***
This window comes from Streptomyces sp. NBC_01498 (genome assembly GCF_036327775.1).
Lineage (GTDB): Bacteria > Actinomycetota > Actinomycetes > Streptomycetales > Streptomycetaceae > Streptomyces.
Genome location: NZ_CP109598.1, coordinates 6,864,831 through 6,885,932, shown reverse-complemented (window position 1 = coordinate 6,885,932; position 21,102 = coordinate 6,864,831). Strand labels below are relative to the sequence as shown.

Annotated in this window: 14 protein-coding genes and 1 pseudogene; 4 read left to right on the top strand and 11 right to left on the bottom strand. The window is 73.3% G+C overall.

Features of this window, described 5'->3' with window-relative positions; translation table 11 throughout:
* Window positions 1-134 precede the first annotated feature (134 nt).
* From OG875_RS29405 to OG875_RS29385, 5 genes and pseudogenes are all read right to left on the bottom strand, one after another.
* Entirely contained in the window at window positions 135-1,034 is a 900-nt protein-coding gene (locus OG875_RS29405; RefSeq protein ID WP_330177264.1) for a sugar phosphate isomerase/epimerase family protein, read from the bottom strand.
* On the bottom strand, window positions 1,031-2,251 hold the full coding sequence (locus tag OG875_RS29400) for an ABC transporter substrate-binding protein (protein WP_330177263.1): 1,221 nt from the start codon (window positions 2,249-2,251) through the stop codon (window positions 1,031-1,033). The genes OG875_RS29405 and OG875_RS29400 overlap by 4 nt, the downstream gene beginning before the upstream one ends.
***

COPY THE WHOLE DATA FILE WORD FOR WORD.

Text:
This window comes from Streptomyces sp. NBC_01498 (genome assembly GCF_036327775.1).
Lineage (GTDB): Bacteria > Actinomycetota > Actinomycetes > Streptomycetales > Streptomycetaceae > Streptomyces.
Genome location: NZ_CP109598.1, coordinates 6,864,831 through 6,885,932, shown reverse-complemented (window position 1 = coordinate 6,885,932; position 21,102 = coordinate 6,864,831). Strand labels below are relative to the sequence as shown.

Annotated in this window: 14 protein-coding genes and 1 pseudogene; 4 read left to right on the top strand and 11 right to left on the bottom strand. The window is 73.3% G+C overall.

Features of this window, described 5'->3' with window-relative positions; translation table 11 throughout:
* Window positions 1-134 precede the first annotated feature (134 nt).
* From OG875_RS29405 to OG875_RS29385, 5 genes and pseudogenes are all read right to left on the bottom strand, one after another.
* Entirely contained in the window at window positions 135-1,034 is a 900-nt protein-coding gene (locus OG875_RS29405; RefSeq protein ID WP_330177264.1) for a sugar phosphate isomerase/epimerase family protein, read from the bottom strand.
* On the bottom strand, window positions 1,031-2,251 hold the full coding sequence (locus tag OG875_RS29400) for an ABC transporter substrate-binding protein (protein WP_330177263.1): 1,221 nt from the start codon (window positions 2,249-2,251) through the stop codon (window positions 1,031-1,033). The genes OG875_RS29405 and OG875_RS29400 overlap by 4 nt, the downstream gene beginning before the upstream one ends.